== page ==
Alone again. I had two tickets. VIP ruddy tickets and no one bit. Although having been to the exhibit, let it not be said that the students of Imperial had bad taste. I jest. Some.
Hislop occupies an odd place in our national consciousness. He enjoys acting like an outsider, happily jeering at the “establishment” yet does this from his position as an established and comfortable member of it. Even his position as “the most sued person in England” (Independent, 2011) does little to distance him from the people he attacks. A wise man once said “A BBC panel show does not an anarchist make”. In I Object, Hislop attempts to make a virtue out of cocking a snoop at the powerful and weaves a narrative through a history of people doing so. He tries to show that he is only the latest iteration in a long line of comics and satirists that stretches back through history.
It is an interesting idea and a laudable one. The British Museum stands for empire, even more so than Hislop, and their willingness to acknowledge alternative histories is a positive development. There is, however, a problem. I am not sure that this narrative exists. Cruikshanks, the 19th century cartoonist and icon of Hislop’s (he has written a play about him), features heavily and delights with humorous, crude and colourful depictions of anyone from the king to the common man. This is a man after Hislop’s heart and it shows. However, yet again, there is a flip side. Cruikshanks was also known for his xenophobic views and his anti-abolitionist drawings, curiously absent from the exhibition.
At the other extreme, the woven Afghan rugs that feature Soviet tanks and South Korean lino prints of elderly, weeping workers are a far cry from the cheeky thumbing of the nose that Hislop aspires to. These are visual cries of horror and to place them among cartoons shows a misunderstanding of the realities in which they were conceived. This means that despite the numerous placards and the endless pictures of the little man, the exhibition feels disjointed and lacking in unity. Not even by including the Banksy prank – a slab of concrete with a drawing of a prehistoric man pushing a shopping trolley, put up in secret in the British Museum – can the exhibit be redeemed, nor the irony diminished of such an anti-establishment piece being celebrated. The slab looks instead like a lion head, a trophy on the wall that stares glassily out of its case.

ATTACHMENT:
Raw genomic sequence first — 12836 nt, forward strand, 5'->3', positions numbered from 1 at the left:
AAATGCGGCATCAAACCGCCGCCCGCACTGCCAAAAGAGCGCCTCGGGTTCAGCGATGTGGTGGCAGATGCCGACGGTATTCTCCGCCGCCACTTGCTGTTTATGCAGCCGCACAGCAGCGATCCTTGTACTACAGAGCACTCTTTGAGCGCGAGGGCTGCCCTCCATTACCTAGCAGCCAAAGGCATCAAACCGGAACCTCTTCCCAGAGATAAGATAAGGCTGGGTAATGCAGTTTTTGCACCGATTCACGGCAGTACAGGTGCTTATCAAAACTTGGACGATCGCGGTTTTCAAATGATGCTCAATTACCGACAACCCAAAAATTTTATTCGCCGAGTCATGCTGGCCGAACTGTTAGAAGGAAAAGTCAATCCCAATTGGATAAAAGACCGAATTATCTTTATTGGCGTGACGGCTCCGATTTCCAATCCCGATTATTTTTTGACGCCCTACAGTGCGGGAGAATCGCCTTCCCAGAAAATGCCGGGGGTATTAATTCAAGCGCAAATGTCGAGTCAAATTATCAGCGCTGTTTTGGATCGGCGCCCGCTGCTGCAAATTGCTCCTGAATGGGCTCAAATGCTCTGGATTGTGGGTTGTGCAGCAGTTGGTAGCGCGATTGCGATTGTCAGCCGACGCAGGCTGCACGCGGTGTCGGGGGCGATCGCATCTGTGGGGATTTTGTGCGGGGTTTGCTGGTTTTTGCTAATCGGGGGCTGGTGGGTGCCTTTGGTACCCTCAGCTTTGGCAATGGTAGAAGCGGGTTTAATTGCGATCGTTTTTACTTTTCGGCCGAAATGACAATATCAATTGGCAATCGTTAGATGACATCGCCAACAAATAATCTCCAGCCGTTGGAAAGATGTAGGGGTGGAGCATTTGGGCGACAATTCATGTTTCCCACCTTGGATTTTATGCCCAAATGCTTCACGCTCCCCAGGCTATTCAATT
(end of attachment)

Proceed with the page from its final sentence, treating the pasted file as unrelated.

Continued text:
The exhibition adds insult to injury by putting on show pieces of government propaganda. The remains of a statue made specifically to shame a woman, old fashioned ‘revenge porn’, and a carving of Cleopatra in a compromising sexual position; these constitute not protest, but state-sponsored smears. Their inclusion makes a mockery of the exhibition’s purpose of highlighting the weak attacking the strong throughout history. This is a sniggering mix of serious and obscene, and visitors get what feels like a giggling schoolboy’s desk turned upside-down to expose graffiti carved on the underside. The scarfed and bespectacled public nods and hums.
In some cases, the lack of context is irritating and hamstrings understanding. While nearly any modern visitor will be able to appreciate how the pink ‘pussy hat’ is a charged object, even as it sits, plonked on a wooden mannequin head under lights, the yellow umbrella of the Hong Kong democracy movement may be a less understood symbol to some. To show off items that once stood for so much without explaining them is a pointless gesture. Most people will not be able notice that a character is misspelled in a piece of Chinese calligraphy from the Cultural revolution and even when told will not appreciate its significance. That requires a complex understanding and too many words for a small placard. In other cases, the lack of context is frankly insulting. To include a coin with the pope depicted hanging from some gallows is to forget the Catholics that were killed in England during the Gordon riots. This is a celebration of a popular Protestant anti-Catholic sentiment that should be viewed as a darker part of our history, rather than a cheeky side note.
All in all, the exhibition is boring. Items with their lives and vitality wrung out of them sit empty and without context. You could walk around the bizarrely laid-out room for hours and not really gain any greater understanding of anything. The funny man seems to have forgotten a very basic rule of comedy. Once you have to put a sign underneath a picture explaining that, by putting a red hat on Louis XVI’s head, the author is being funny by suggesting that the king was a revolutionary, the joke is dead.